Ethiopia pledges probe into killing of protesters
ETHIOPIAN government has said it will launch an independent investigation about the killing of protesters by security forces during anti-government demonstrations but denied that the police violence in the country is “systematic.”
“I have to reiterate once again this is not systemic,” government spokesperson Getachew Reda said.
“There are cases of off-grid police officers who sometimes take the law into their own hands,” he said. “The government takes such allegations very seriously.” The Human Rights Watch said Ethiopian security forces have killed at least 500 people since anti-government protests began in November and that thousands of people have been arrested and detained.
Anti-government protests that started among the Oromo, Ethiopia’s largest ethnic group, have spread in recent weeks to the second largest ethnic group in the country, the Amhara.
Both groups are demanding more political and economic rights. “The ruling party won a hundred percent of federal and regional parliamentary seats in last years election,” said Al Jazeera’s Charles Stratford, reporting from Adis Ababa.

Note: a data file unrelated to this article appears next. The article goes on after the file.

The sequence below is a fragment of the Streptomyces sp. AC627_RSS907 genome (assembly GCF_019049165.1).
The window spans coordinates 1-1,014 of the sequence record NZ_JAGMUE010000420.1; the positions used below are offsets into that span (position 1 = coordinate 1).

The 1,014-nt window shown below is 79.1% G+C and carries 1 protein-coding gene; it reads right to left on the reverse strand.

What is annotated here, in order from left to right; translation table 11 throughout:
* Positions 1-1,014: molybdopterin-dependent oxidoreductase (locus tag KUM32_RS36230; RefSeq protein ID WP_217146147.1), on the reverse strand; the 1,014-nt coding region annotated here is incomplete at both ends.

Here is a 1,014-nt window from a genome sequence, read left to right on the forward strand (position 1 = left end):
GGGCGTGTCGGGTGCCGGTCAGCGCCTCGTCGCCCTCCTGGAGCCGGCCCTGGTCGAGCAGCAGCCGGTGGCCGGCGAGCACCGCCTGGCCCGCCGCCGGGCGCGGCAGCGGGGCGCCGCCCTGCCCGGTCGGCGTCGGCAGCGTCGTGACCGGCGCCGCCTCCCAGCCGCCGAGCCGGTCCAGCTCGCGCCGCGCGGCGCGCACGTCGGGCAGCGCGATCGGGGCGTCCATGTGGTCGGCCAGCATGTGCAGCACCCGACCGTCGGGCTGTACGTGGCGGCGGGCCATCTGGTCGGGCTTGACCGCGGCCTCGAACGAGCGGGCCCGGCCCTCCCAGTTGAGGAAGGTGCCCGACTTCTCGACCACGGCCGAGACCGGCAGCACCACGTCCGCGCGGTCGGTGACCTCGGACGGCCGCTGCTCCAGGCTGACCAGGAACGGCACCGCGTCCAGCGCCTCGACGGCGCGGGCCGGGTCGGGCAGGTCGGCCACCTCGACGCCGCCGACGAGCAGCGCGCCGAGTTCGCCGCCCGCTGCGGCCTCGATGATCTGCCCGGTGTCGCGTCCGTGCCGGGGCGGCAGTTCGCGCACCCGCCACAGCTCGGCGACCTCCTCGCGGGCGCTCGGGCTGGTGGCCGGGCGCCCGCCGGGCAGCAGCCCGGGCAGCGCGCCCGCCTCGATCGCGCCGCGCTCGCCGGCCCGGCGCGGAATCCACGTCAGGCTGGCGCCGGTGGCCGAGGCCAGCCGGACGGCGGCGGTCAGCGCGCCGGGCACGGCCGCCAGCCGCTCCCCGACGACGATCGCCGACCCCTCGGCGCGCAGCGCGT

“The opposition protesters say the party is dominated by a minority ethnic group that has been in power for more than 25 years and is ignoring their constitutional rights.”
Earlier this month, security forces killed nearly 100 people across Ethiopia in three days of violent protests, according to Amnesty International. Security forces opened fire on protesters, according to activists.
The Ethiopian government blamed the opposition in and outside the country for organising what it calls “unauthorised protests by anti-peace forces.”
“We welcome the decision to launch an independent investigation,” Ravina Shamdasani, a spokesperson for the Office of the UN High Commissioner for Human Rights (OHCHR), told reporters in Geneva on Friday.
Ethiopia has previously dismissed a plea from the UN to allow international observers to investigate the killing of protesters by security forces.
“We urge the Government to ensure that the investigation has a mandate to cover allegations of human rights violations since the unrest in Oromia began in November 2015,” Shamdasani said.
She went on to stress that the probe should be “indeed independent, transparent, thorough and effective, with a view to establishing whether the use of excessive force occurred and with a view to bringing to justice the perpetrators of any human rights violations.”
“The government has repeatedly said that security forces who have committed abuses or bear any responsibility for the killing of innocent protesters will be punished,” said Stratford.
“But so far, publicly at least, no one has been called to account.” — Al Jazeera